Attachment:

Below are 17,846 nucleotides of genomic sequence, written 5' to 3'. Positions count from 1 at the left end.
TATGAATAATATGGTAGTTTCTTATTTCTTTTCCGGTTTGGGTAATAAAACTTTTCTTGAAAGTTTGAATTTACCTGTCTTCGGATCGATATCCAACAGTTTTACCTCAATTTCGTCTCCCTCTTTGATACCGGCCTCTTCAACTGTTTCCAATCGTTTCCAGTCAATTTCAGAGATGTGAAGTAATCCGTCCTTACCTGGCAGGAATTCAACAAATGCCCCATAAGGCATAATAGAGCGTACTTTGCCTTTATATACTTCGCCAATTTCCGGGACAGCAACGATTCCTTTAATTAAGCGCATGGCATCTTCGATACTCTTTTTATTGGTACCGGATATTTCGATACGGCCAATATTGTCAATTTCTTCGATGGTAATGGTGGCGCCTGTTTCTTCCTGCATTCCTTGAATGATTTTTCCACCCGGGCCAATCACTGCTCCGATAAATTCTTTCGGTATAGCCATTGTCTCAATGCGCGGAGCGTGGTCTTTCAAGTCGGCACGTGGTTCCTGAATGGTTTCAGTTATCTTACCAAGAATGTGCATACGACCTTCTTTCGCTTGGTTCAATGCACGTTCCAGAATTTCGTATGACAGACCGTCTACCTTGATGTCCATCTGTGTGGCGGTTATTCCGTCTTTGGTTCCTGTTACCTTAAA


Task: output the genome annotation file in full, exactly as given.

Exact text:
Below are 17,846 nucleotides of genomic sequence, written 5' to 3'. Positions count from 1 at the left end.
TATGAATAATATGGTAGTTTCTTATTTCTTTTCCGGTTTGGGTAATAAAACTTTTCTTGAAAGTTTGAATTTACCTGTCTTCGGATCGATATCCAACAGTTTTACCTCAATTTCGTCTCCCTCTTTGATACCGGCCTCTTCAACTGTTTCCAATCGTTTCCAGTCAATTTCAGAGATGTGAAGTAATCCGTCCTTACCTGGCAGGAATTCAACAAATGCCCCATAAGGCATAATAGAGCGTACTTTGCCTTTATATACTTCGCCAATTTCCGGGACAGCAACGATTCCTTTAATTAAGCGCATGGCATCTTCGATACTCTTTTTATTGGTACCGGATATTTCGATACGGCCAATATTGTCAATTTCTTCGATGGTAATGGTGGCGCCTGTTTCTTCCTGCATTCCTTGAATGATTTTTCCACCCGGGCCAATCACTGCTCCGATAAATTCTTTCGGTATAGCCATTGTCTCAATGCGCGGAGCGTGGTCTTTCAAGTCGGCACGTGGTTCCTGAATGGTTTCAGTTATCTTACCAAGAATGTGCATACGACCTTCTTTCGCTTGGTTCAATGCACGTTCCAGAATTTCGTATGACAGACCGTCTACCTTGATGTCCATCTGTGTGGCGGTTATTCCGTCTTTGGTTCCTGTTACCTTAAA